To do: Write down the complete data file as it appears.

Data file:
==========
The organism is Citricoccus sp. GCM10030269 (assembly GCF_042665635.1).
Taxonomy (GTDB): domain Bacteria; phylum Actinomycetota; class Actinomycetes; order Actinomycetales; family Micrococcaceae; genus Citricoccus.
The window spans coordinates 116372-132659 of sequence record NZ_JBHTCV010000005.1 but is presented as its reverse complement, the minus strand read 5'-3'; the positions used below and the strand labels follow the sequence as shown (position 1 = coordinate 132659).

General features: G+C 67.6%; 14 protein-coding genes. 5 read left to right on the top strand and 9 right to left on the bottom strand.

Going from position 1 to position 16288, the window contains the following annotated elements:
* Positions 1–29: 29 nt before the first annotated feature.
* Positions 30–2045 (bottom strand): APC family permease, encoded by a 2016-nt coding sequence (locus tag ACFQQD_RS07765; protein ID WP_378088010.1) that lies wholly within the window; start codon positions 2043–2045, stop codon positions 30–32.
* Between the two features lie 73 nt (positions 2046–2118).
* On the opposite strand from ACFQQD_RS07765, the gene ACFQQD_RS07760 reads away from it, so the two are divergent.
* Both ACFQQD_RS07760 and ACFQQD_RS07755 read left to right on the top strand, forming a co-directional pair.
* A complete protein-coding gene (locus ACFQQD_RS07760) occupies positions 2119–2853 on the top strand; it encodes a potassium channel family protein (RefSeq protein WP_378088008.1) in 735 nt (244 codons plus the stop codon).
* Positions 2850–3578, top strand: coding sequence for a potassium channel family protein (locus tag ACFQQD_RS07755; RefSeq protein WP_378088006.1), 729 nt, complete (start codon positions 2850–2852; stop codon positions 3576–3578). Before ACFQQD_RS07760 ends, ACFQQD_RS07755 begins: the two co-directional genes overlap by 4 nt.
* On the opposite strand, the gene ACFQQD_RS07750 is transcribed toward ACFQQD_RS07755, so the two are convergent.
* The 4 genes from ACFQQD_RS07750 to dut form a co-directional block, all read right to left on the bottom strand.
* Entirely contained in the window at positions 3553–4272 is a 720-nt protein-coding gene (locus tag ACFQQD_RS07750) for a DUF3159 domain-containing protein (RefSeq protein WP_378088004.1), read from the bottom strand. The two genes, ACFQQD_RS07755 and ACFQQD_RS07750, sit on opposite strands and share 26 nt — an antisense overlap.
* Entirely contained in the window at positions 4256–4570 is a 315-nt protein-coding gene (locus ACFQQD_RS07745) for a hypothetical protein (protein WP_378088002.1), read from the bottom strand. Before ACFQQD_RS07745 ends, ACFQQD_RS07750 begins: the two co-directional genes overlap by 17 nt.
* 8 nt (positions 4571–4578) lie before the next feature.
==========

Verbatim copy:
The organism is Citricoccus sp. GCM10030269 (assembly GCF_042665635.1).
Taxonomy (GTDB): domain Bacteria; phylum Actinomycetota; class Actinomycetes; order Actinomycetales; family Micrococcaceae; genus Citricoccus.
The window spans coordinates 116372-132659 of sequence record NZ_JBHTCV010000005.1 but is presented as its reverse complement, the minus strand read 5'-3'; the positions used below and the strand labels follow the sequence as shown (position 1 = coordinate 132659).

General features: G+C 67.6%; 14 protein-coding genes. 5 read left to right on the top strand and 9 right to left on the bottom strand.

Going from position 1 to position 16288, the window contains the following annotated elements:
* Positions 1–29: 29 nt before the first annotated feature.
* Positions 30–2045 (bottom strand): APC family permease, encoded by a 2016-nt coding sequence (locus tag ACFQQD_RS07765; protein ID WP_378088010.1) that lies wholly within the window; start codon positions 2043–2045, stop codon positions 30–32.
* Between the two features lie 73 nt (positions 2046–2118).
* On the opposite strand from ACFQQD_RS07765, the gene ACFQQD_RS07760 reads away from it, so the two are divergent.
* Both ACFQQD_RS07760 and ACFQQD_RS07755 read left to right on the top strand, forming a co-directional pair.
* A complete protein-coding gene (locus ACFQQD_RS07760) occupies positions 2119–2853 on the top strand; it encodes a potassium channel family protein (RefSeq protein WP_378088008.1) in 735 nt (244 codons plus the stop codon).
* Positions 2850–3578, top strand: coding sequence for a potassium channel family protein (locus tag ACFQQD_RS07755; RefSeq protein WP_378088006.1), 729 nt, complete (start codon positions 2850–2852; stop codon positions 3576–3578). Before ACFQQD_RS07760 ends, ACFQQD_RS07755 begins: the two co-directional genes overlap by 4 nt.
* On the opposite strand, the gene ACFQQD_RS07750 is transcribed toward ACFQQD_RS07755, so the two are convergent.
* The 4 genes from ACFQQD_RS07750 to dut form a co-directional block, all read right to left on the bottom strand.
* Entirely contained in the window at positions 3553–4272 is a 720-nt protein-coding gene (locus tag ACFQQD_RS07750) for a DUF3159 domain-containing protein (RefSeq protein WP_378088004.1), read from the bottom strand. The two genes, ACFQQD_RS07755 and ACFQQD_RS07750, sit on opposite strands and share 26 nt — an antisense overlap.
* Entirely contained in the window at positions 4256–4570 is a 315-nt protein-coding gene (locus ACFQQD_RS07745) for a hypothetical protein (protein WP_378088002.1), read from the bottom strand. Before ACFQQD_RS07745 ends, ACFQQD_RS07750 begins: the two co-directional genes overlap by 17 nt.
* 8 nt (positions 4571–4578) lie before the next feature.